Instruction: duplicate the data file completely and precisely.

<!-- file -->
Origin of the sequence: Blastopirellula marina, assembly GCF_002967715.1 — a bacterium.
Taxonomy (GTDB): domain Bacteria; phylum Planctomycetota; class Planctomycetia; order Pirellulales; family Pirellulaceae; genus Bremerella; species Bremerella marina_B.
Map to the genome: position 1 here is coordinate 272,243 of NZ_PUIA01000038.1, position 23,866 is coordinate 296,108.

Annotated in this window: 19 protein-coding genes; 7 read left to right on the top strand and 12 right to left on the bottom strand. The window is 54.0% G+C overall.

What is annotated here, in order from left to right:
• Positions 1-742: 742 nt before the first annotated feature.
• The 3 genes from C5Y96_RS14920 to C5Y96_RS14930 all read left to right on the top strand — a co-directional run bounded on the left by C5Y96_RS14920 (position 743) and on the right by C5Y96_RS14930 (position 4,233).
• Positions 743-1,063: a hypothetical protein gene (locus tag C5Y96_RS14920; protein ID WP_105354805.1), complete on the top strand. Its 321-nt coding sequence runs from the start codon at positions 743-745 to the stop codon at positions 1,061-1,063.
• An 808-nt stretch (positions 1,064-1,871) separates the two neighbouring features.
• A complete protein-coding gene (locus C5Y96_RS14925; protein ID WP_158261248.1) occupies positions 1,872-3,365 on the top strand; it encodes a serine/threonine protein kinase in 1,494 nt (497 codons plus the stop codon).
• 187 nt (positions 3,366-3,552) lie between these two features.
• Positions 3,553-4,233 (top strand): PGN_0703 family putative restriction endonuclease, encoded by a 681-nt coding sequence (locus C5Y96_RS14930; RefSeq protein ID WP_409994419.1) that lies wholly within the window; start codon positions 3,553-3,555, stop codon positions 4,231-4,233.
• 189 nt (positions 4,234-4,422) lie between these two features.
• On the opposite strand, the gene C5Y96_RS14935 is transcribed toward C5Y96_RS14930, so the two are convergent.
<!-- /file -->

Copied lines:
Origin of the sequence: Blastopirellula marina, assembly GCF_002967715.1 — a bacterium.
Taxonomy (GTDB): domain Bacteria; phylum Planctomycetota; class Planctomycetia; order Pirellulales; family Pirellulaceae; genus Bremerella; species Bremerella marina_B.
Map to the genome: position 1 here is coordinate 272,243 of NZ_PUIA01000038.1, position 23,866 is coordinate 296,108.

Annotated in this window: 19 protein-coding genes; 7 read left to right on the top strand and 12 right to left on the bottom strand. The window is 54.0% G+C overall.

What is annotated here, in order from left to right:
• Positions 1-742: 742 nt before the first annotated feature.
• The 3 genes from C5Y96_RS14920 to C5Y96_RS14930 all read left to right on the top strand — a co-directional run bounded on the left by C5Y96_RS14920 (position 743) and on the right by C5Y96_RS14930 (position 4,233).
• Positions 743-1,063: a hypothetical protein gene (locus tag C5Y96_RS14920; protein ID WP_105354805.1), complete on the top strand. Its 321-nt coding sequence runs from the start codon at positions 743-745 to the stop codon at positions 1,061-1,063.
• An 808-nt stretch (positions 1,064-1,871) separates the two neighbouring features.
• A complete protein-coding gene (locus C5Y96_RS14925; protein ID WP_158261248.1) occupies positions 1,872-3,365 on the top strand; it encodes a serine/threonine protein kinase in 1,494 nt (497 codons plus the stop codon).
• 187 nt (positions 3,366-3,552) lie between these two features.
• Positions 3,553-4,233 (top strand): PGN_0703 family putative restriction endonuclease, encoded by a 681-nt coding sequence (locus C5Y96_RS14930; RefSeq protein ID WP_409994419.1) that lies wholly within the window; start codon positions 3,553-3,555, stop codon positions 4,231-4,233.
• 189 nt (positions 4,234-4,422) lie between these two features.
• On the opposite strand, the gene C5Y96_RS14935 is transcribed toward C5Y96_RS14930, so the two are convergent.